The government's strategy for coping with a Trump presidency so far has been a mixture of forced enthusiasm and denialism. Clearly anxious for Trump not to kill off the pointless but, for Turnbull, politically important Trans Pacific Partnership and Turnbull's refugee deal with the Obama administration, the Prime Minister has engaged in some slightly embarrassing truckling. "We are steadfast allies & trusted friends with a great future ahead of us," he tweeted in response to Trump's inauguration. Turnbull has previously lauded Trump as “a practical experienced businessmen who gets things done". Turnbull couldn't even bring himself to criticise Trump for "getting" the killing of the TPP done, claiming that Trump might change his mind. The nearest his government came to criticising La Donald was when Christopher Pyne offered that "it’s the wrong move for the United States".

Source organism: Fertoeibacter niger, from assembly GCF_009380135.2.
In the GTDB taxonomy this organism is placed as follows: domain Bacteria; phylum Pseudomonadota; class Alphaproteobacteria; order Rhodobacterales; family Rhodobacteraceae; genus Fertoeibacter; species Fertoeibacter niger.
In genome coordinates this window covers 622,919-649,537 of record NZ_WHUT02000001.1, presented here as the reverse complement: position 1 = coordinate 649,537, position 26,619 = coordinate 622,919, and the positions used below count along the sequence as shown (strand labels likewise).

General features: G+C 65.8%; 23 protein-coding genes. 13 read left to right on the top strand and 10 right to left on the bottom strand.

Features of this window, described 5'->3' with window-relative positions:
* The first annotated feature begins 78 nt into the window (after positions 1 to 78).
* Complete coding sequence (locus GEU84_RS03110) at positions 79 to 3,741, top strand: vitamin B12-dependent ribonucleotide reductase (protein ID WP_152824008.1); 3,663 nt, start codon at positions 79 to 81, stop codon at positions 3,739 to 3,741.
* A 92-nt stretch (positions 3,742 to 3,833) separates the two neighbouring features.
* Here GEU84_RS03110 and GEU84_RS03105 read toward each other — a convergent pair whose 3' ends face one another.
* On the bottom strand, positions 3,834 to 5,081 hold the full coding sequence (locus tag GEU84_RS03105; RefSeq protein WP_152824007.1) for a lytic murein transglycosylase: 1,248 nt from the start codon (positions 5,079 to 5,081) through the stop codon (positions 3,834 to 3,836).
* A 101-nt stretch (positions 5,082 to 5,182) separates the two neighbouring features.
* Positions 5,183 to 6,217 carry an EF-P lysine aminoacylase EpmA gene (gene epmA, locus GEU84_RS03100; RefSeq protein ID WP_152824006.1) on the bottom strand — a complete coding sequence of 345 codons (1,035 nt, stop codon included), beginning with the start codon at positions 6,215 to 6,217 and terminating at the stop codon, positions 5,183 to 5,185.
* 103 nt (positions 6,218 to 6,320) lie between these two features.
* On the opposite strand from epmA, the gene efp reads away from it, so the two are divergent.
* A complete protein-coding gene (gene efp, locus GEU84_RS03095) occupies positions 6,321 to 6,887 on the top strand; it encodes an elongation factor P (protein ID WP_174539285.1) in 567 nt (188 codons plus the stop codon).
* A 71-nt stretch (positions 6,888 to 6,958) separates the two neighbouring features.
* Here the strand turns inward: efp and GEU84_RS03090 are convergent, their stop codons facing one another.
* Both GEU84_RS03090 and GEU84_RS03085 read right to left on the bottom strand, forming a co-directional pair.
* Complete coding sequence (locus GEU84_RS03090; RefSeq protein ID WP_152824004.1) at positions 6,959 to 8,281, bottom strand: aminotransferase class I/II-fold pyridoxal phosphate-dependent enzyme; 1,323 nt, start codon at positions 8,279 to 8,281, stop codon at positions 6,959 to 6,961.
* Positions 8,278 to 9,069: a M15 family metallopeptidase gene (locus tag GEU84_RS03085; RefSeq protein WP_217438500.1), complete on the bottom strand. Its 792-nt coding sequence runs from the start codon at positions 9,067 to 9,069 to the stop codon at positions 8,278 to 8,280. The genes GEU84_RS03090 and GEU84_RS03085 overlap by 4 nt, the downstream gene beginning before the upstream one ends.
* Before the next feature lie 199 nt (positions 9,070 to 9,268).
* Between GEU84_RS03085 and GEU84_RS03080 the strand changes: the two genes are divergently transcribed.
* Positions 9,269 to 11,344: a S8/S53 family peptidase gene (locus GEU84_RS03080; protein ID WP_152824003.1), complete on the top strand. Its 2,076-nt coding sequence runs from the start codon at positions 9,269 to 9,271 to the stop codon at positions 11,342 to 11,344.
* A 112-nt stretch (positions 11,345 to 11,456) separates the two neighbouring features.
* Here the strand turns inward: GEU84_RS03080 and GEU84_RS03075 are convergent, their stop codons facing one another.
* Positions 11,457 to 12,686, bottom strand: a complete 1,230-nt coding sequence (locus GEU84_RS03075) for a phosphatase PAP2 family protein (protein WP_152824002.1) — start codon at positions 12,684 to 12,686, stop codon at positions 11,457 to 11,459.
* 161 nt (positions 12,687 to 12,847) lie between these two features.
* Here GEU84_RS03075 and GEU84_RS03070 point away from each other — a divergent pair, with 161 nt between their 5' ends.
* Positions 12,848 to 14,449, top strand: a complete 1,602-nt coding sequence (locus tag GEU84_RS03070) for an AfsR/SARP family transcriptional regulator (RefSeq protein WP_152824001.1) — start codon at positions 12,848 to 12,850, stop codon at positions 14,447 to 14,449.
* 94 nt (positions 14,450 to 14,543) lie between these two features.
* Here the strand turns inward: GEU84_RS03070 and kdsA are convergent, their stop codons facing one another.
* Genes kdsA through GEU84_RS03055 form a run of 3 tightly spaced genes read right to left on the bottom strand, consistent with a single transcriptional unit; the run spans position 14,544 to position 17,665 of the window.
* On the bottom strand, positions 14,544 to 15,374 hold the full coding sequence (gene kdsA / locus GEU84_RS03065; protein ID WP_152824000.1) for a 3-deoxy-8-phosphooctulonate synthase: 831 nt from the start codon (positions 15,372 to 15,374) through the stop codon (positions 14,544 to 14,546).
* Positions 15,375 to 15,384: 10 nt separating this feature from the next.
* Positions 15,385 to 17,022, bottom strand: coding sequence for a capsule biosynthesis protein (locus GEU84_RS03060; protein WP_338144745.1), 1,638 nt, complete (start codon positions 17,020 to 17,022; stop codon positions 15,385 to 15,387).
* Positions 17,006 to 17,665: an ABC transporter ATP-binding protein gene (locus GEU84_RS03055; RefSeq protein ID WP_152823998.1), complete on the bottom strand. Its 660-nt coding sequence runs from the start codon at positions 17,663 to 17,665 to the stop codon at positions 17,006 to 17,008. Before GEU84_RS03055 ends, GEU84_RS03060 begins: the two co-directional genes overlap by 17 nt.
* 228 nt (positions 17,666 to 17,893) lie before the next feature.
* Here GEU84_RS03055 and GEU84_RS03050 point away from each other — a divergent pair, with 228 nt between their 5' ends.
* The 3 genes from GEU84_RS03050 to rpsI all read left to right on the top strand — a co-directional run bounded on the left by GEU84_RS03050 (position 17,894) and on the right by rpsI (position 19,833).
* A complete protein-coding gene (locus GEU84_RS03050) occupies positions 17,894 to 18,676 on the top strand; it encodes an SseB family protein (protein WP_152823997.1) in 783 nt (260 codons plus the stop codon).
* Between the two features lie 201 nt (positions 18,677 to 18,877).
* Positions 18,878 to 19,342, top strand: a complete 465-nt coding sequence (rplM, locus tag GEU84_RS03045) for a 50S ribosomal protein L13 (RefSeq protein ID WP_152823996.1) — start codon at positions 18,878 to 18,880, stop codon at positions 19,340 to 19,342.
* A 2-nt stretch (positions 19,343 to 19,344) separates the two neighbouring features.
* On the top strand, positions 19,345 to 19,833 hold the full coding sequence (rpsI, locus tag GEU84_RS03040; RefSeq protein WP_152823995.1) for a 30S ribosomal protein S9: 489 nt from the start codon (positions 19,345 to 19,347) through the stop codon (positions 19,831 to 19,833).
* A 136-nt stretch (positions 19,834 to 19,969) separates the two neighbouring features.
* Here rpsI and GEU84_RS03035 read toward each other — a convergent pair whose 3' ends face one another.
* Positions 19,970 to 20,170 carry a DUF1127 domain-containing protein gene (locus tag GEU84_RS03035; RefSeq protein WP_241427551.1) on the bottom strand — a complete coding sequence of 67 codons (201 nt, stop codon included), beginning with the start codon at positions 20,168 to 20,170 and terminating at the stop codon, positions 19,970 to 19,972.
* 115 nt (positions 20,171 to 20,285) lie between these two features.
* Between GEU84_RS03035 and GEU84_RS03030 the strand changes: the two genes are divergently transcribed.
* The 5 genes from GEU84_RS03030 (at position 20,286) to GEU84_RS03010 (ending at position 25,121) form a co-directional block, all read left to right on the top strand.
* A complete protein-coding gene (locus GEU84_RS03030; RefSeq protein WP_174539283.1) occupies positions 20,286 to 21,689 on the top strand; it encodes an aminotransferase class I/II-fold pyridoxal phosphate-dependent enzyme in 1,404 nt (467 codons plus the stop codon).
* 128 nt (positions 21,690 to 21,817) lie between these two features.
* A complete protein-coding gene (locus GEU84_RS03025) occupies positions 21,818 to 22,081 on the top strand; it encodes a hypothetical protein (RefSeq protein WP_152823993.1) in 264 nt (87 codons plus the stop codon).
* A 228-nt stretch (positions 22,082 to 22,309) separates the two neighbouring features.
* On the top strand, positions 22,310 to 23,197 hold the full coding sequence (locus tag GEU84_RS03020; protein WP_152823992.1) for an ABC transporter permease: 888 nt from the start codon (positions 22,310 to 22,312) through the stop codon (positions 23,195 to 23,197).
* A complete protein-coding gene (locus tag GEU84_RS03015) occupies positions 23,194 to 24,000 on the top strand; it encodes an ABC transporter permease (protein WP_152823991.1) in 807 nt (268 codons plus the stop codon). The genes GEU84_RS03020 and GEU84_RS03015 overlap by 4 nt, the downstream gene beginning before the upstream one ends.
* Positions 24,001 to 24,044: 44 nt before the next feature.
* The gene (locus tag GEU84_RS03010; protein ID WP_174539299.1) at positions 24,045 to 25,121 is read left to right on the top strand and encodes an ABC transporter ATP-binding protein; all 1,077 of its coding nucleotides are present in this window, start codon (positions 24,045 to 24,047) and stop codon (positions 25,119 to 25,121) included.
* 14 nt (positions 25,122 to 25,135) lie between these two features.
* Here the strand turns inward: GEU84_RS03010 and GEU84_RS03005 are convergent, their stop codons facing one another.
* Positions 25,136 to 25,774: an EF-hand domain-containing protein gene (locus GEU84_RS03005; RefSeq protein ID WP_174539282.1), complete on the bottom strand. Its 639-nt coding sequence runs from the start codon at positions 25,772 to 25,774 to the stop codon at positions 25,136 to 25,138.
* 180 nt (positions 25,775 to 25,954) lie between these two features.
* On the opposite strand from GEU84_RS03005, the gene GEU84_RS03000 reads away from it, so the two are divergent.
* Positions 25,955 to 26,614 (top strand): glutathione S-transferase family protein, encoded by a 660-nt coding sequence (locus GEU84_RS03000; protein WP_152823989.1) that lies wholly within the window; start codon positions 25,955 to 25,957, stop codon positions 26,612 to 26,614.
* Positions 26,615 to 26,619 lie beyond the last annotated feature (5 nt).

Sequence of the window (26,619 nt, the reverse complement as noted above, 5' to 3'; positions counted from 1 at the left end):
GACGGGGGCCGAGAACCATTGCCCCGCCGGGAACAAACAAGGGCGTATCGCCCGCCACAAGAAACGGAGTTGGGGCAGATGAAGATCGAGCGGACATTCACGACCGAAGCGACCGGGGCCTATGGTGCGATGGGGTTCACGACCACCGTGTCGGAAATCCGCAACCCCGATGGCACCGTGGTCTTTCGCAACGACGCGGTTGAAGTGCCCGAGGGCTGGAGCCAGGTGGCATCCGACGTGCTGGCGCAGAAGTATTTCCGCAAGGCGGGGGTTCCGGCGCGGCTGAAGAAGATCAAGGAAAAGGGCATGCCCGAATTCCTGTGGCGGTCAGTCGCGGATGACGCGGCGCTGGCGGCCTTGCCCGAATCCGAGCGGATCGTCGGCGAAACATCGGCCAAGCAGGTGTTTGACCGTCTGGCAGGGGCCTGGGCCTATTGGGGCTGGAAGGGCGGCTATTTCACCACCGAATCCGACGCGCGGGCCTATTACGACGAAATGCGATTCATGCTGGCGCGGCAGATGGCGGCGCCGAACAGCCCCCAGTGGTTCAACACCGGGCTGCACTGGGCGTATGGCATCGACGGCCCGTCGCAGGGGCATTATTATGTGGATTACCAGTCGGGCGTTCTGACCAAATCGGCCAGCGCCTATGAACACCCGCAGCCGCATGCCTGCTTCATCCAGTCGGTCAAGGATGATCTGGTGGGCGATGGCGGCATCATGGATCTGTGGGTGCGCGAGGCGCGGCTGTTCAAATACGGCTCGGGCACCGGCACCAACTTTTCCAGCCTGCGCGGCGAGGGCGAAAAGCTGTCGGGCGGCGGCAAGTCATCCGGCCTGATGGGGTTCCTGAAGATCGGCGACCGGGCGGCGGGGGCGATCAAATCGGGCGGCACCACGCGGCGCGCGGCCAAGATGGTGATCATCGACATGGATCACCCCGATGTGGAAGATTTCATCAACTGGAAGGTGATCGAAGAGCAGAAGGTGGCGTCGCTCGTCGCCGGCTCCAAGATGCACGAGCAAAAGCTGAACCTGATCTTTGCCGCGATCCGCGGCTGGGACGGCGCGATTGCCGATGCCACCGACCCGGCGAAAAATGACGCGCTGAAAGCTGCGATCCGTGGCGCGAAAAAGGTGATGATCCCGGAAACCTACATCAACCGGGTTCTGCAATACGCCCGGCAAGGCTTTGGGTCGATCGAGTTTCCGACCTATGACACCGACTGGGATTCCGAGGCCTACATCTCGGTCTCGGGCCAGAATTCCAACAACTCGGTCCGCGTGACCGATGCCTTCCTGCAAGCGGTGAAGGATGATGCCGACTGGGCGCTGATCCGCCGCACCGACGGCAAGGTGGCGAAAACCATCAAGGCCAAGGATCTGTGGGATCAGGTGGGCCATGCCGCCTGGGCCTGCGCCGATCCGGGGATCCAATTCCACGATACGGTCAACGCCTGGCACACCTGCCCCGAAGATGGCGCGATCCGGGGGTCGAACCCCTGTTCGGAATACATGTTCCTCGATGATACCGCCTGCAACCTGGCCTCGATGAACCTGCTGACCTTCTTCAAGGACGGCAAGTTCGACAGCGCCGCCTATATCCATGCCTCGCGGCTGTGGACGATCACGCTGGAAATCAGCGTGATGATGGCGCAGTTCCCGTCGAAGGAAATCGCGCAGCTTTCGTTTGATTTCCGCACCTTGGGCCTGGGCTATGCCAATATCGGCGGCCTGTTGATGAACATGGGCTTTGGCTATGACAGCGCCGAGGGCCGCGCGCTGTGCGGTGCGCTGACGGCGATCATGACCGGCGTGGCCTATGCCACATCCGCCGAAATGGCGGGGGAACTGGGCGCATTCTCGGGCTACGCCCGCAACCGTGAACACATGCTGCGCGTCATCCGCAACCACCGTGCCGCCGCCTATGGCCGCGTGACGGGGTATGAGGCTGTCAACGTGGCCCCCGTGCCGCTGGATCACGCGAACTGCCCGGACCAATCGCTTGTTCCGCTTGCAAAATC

More difficult matters loom, however, given Trump's other statements this week. For a start, Trump has flagged a return to the use of torture by its security agencies, claiming they have advised him torture is an effective intelligence-gathering technique -- which is either yet another Trump lie or delusional on the part of intelligence officials. Even GOP leaders immediately attacked Trump, insisting torture was illegal, led by John McCain, who has firsthand experience of torture.